“Justice Ladiran Akintola condemned the DSS for acting based on what he described as arbitrary aggression and prejudices from Igboho’s agitation for Yoruba nation”
The judiciary again lived up to its billing as the last hope of the oppressed on Friday as an Oyo State High Court sitting in Ibadan ordered the Department of State Services (DSS) to pay N20 billion to Chief Sunday Adeyemo a.k.a Igboho Oosha for destroying his Ibadan home on July 1, 2021.
The court also declared the invasion of the Yoruba Nation agitator’s home by the DSS-led security forces as illegal.
In his judgment, Justice Ladiran Akintola condemned the DSS for acting based on what he described as arbitrary aggression and prejudices from Igboho’s agitation for Yoruba nation.
Persecondnews had reported that Chief Yomi Alliyu, counsel to Igboho, had filed the suit asking the court to order the DSS pay N500 billion damages for the invasion of Igboho’s Soka residence in Ibadan on 1 July.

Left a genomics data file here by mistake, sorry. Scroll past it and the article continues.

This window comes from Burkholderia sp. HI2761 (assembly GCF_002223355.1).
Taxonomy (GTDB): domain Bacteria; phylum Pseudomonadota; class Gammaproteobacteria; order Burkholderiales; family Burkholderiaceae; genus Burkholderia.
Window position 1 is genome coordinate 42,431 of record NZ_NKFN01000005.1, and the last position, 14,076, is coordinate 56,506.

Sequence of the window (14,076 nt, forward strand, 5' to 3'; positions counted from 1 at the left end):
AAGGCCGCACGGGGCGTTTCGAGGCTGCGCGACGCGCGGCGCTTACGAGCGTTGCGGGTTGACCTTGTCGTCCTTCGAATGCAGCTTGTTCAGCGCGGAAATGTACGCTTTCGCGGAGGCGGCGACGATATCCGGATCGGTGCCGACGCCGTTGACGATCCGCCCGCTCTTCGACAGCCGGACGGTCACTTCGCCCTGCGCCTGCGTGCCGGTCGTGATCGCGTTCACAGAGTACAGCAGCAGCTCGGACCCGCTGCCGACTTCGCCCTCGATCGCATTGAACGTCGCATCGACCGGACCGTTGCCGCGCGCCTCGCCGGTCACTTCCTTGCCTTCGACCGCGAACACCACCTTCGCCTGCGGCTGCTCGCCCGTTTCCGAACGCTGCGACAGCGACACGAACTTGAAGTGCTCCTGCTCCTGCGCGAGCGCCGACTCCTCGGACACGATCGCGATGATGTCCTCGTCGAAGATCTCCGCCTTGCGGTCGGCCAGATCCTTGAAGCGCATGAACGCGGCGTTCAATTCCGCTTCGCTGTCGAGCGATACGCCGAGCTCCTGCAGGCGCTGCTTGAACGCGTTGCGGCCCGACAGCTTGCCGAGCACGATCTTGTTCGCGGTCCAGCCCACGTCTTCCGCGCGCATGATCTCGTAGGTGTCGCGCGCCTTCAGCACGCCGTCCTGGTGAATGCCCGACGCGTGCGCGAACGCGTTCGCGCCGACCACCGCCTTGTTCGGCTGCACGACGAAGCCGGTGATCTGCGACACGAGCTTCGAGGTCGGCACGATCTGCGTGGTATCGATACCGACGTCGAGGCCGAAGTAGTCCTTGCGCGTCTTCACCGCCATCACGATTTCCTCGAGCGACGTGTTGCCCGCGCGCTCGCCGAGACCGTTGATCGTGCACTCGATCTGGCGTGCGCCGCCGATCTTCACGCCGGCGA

The secret police announced that they killed two of lgboho’s associates including his spiritualist (Alfa) and arrested 12 people during the midnight raid.
Ten of the 12 detained people were released about two weeks ago following DSS’ partial compliance to court order.
The two have been charged with terrorism by the DSS.
The DSS had earlier declined to release any of the 12 detained persons it arrested on July 1, despite a ruling of the Federal High Court in Abuja that had on August 4, granted them bail in the aggregate sum of N80million.
Three Senior Advocates of Nigeria had slammed the Attorney General of the Federation and Minister of Justice, Abubakar Malami (SAN), and the Director-General of the Department of State Services, Yusuf Bichi, over the continued detention of the 12 despite meeting all bail conditions.
The trio of Femi Falana, Ebun-Olu Adegboruwa and Ifedayo Adedipe said the DSS is inviting anarchy and lawlessness into the country by not obeying the order of a Federal High Court.
Justice Obiora Egwuatu had signed the Release Order of all the 12 detainees when they fully met their bail conditions including the provision of 24 sureties.